How do you respond to the site and workshop's detractors?
People are misconstruing the message that it is inappropriate for white people to process their feelings [about systemic racism] and make their feelings primary in cross-racial spaces with people of colour. Because, if I have set you on fire, that's not the time for me to be like, Oh, I didn't realise I set you on fire, I don't know why I did that. At that moment, I should be focused on helping put the fire out on you so that you're not burning alive. That's the appropriate response.
So what people are misconstruing is that white people should not have feelings, white people should just shut down and do the work. I'm a firm believer that feelings are valid and important; it's what we do with them that makes the difference. So that's why we're creating a separate space for white folks where they learn the tools to process their feelings so they're no longer stopped by it. They're building a new community of anti-racist white folks to be in relation with. That's why I created this program. Because it's a terrible burden to put on marginalised folks to educate people of privilege when they are still trying to put out their own fire. I'm doing this work so that individual people of colour don't have to.
Who signs up for your workshops?
Primarily individuals, some sets of folks who are parts of organisations, and some organisations who are doing it as a group.
Do you sometimes feel that you guys are the cognitive therapists of the web?
[laughs] I come from a healing background. In self-help, we talk about how we can heal ourselves but there's not so much questioning of why we're so universally wounded that we need this. Then, in social justice, where I've worked my entire adult life, there's a focus on changing external circumstances but not talking about how that's impacting us emotionally, and how it impedes our ability to come together to do something about the structural forces at play. I see ourselves as a bridge between those two worlds. We are self-help meets intersectional feminism.
Are people more emotionally oppressed or wounded today than in the past?
Systemic oppression has existed for as long as humans have been organising ourselves as a group, which is probably always. What is different is the means through which we can feel not alone. The civil rights generation had the TV. We have the internet.
Do people who attend your courses cry a lot?
[Laughs] It's kind of a running joke. I'm known as "the cry-maker." When most people access their pain, it's from a place of resistance, blame, and shame. If you access it from that place, it's going to blow up in your face. But if you access it from a place of acknowledgement and gentle attention, you'll open up.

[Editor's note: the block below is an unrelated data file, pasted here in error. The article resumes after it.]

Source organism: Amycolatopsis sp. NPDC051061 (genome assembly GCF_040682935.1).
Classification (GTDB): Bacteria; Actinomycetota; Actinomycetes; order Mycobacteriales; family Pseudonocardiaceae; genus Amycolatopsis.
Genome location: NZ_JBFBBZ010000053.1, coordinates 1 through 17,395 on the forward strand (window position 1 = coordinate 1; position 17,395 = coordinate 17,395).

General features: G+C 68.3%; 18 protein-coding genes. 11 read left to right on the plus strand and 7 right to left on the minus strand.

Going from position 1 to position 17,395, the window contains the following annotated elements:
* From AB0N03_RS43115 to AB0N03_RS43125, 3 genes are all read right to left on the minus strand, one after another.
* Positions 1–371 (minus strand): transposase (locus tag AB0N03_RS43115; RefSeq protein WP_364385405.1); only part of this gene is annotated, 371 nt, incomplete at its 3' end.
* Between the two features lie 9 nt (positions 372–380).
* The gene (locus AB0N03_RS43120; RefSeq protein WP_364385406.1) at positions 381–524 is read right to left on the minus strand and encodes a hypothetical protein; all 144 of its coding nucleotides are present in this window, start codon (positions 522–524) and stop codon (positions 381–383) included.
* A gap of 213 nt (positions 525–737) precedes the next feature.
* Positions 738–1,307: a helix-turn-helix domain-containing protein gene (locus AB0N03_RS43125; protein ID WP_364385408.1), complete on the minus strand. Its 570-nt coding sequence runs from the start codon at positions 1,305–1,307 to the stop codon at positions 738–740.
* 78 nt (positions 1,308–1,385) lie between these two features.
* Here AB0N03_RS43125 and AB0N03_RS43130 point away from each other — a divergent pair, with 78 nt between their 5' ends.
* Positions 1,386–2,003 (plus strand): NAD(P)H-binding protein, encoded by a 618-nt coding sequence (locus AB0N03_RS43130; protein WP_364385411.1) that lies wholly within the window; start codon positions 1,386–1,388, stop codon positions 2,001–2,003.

What are some goals you have for the future of these offerings?
I want to train others so that I'm not the only one giving these trainings, and that requires some resourcing. So the way we try to make ourselves financially sustainable while also being financially accessible is this method of charging a set fee and also offering scholarships.
So you're reinventing the activist business model?
Correct. We're not a non-profit for various reasons; there are some issues inherent in that model. I wanted my financial bottom line to be aligned with my mission bottom line, though mission will ultimately trump the financial. And, if I'm delivering something that doesn't get interest, that tells us something. We're not trying to just preach to the choir. If we're going to be part of a wave of different organisations and individuals speaking on this to create a cultural tipping point, we want to be reaching folks who generally believe in the same values but don't realise how that's not aligned with their thinking and behavior.
What makes "everyday feminism" different that other ideas of feminism?
It's a deepening and expanding of what was already built by those before us. I stand in a strong lineage that we acknowledge and honor for their contributions. But they were human, not perfect. Our job is to build upon that. Everyday Feminism is a new way of being in the world where our intentions are aligned with our impact.
[Everyday Feminism] is getting information out there that people aren't getting elsewhere in a way that is focused on meeting them where they're at, and helping them understand their own experiences. And the [Healing from Toxic Whiteness] programs are for folks who are getting conscious enough and are finding it difficult to know what to do. Systemic oppression gives us a shared narrative with shared values, understanding, and language. It's something we can ground ourselves in. That's often a big reason why some people really struggle to give up believing and acting on the lies of systemic oppression. So we need something else to ground ourselves in—something that's based on our values of compassion and shared humanity. At Everyday Feminism, we strive to provide different affirming alternatives to systemic oppression's lies and do so in an affirming, supportive online community.